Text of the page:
The South Australian Schnargle-Nosed Sand Fly.
Scientific Name: Bussirundicus Persistentium
First discovered by in 1824 by Sir Wilfred Carruthers, resident natural scientist on the ship HMS Indulgent. Approaching the Bay of Glenelg, the deck of the HMS Indulgent was set upon by a swarm of Bussirundicus Persistentium, shortly leading to the first recorded fatality from this intriguing insect.
The feature that makes this species of sand fly unique is the very prominent schnargle shaped rotating nose piece. Made from a tough layer of exoskeletal chitin, this unique adaption can rotate independently from the head of the creature, allowing it to bore holes through wood, stone, leather and even tough bone.
|Life sized super sculpy model of the sand fly, showing the schnargle shaped nose attachment distinctive to this species of flying pest.|
Since the Schnagle-Nosed Sand Fly only eats dirt and detritus typically found around human settlements, scientists were at first baffled as to what function this unique rotating schnargle shaped nose offered the insect. Whilst the creature routinely drills holes in just about anything it can lay its shnargle shaped nose on, it never uses this for procuring food or assisting in the breeding cycle.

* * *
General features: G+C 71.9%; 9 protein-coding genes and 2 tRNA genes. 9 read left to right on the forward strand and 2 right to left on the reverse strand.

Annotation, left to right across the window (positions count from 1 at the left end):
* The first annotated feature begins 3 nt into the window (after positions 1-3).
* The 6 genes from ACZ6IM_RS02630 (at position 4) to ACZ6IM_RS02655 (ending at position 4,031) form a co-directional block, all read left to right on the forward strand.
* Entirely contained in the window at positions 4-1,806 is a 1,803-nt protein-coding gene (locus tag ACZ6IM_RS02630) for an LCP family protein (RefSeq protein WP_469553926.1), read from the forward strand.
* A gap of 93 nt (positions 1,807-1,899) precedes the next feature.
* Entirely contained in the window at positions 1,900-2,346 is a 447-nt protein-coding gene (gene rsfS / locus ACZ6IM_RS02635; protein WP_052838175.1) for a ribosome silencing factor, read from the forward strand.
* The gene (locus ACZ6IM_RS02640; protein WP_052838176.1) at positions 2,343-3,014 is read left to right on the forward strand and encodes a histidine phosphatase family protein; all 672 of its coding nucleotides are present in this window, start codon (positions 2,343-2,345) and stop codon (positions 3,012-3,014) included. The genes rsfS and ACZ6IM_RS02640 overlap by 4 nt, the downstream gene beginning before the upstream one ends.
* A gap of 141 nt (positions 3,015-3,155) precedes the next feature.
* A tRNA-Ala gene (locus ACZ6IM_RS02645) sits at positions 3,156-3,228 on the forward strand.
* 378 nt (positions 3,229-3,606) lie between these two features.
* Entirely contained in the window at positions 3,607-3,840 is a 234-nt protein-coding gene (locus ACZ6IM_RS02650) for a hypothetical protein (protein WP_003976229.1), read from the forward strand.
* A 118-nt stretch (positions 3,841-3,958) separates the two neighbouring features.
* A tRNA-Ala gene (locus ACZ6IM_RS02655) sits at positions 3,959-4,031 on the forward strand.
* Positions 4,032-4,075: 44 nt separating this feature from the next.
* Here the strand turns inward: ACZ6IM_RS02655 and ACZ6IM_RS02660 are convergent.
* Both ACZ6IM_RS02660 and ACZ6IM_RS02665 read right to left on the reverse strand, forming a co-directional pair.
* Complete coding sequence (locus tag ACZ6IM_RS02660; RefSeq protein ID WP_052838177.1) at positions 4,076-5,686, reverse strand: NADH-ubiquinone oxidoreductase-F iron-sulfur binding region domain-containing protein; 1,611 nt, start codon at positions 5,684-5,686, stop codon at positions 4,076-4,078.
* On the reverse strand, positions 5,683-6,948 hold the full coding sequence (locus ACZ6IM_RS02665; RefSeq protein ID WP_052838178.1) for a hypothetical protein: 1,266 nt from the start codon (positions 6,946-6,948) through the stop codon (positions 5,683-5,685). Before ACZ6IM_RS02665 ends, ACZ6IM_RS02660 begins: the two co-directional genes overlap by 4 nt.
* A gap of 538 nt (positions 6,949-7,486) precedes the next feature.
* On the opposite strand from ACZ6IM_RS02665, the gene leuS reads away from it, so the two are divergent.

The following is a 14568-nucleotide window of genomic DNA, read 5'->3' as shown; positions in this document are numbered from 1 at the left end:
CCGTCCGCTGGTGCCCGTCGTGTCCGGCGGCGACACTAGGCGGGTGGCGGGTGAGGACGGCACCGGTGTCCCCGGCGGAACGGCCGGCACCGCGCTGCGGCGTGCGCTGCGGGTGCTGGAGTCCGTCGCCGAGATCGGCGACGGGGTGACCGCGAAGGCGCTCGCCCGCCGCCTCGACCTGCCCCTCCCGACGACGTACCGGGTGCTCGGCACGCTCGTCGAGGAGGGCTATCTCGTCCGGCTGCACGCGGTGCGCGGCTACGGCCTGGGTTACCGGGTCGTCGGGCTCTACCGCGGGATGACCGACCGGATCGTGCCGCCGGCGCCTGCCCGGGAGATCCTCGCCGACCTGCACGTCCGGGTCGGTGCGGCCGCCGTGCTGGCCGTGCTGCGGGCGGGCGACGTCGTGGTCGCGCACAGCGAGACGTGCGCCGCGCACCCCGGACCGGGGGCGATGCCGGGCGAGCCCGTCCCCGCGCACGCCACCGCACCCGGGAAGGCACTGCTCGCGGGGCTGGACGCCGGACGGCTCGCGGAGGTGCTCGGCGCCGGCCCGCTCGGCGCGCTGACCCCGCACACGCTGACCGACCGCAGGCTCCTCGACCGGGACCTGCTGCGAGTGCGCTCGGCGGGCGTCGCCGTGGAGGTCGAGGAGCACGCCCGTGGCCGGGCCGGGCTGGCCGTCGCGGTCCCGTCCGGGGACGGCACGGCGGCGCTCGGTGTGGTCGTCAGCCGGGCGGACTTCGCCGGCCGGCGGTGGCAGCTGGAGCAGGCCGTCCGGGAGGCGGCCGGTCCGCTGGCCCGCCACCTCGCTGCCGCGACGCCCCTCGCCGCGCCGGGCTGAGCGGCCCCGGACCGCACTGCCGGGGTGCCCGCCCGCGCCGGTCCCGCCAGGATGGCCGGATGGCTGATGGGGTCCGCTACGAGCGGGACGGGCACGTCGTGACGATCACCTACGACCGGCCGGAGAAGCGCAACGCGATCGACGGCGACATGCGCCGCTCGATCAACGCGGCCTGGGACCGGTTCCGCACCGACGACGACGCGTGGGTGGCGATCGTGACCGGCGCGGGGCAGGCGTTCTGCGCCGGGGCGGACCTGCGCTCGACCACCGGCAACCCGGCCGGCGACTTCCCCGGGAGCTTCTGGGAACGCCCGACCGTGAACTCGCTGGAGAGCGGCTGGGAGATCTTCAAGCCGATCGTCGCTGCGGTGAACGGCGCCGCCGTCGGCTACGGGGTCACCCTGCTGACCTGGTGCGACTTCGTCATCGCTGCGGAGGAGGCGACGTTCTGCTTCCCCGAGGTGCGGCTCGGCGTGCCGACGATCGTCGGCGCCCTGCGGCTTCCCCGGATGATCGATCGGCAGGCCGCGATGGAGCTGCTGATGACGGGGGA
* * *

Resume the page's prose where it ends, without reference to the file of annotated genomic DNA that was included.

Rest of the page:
|This life-sized model of the sand fly is then painted to match the actual creature, and based on a 40x30mm base to act as a flyer element for a HoTT army.|
After many years of intensive study, it was concluded that the function of this biological adaption purely serves to make the insect even more annoying than is usual for a fly.
Like all native Australian insects, the South Australian Schnargle-Nosed Sand Fly is deadly poisonous, and immune to all known insecticides.
|A rare Hi-Speed video capture of the Schnargle Nosed sand fly in flight. (Click the image to play the video)|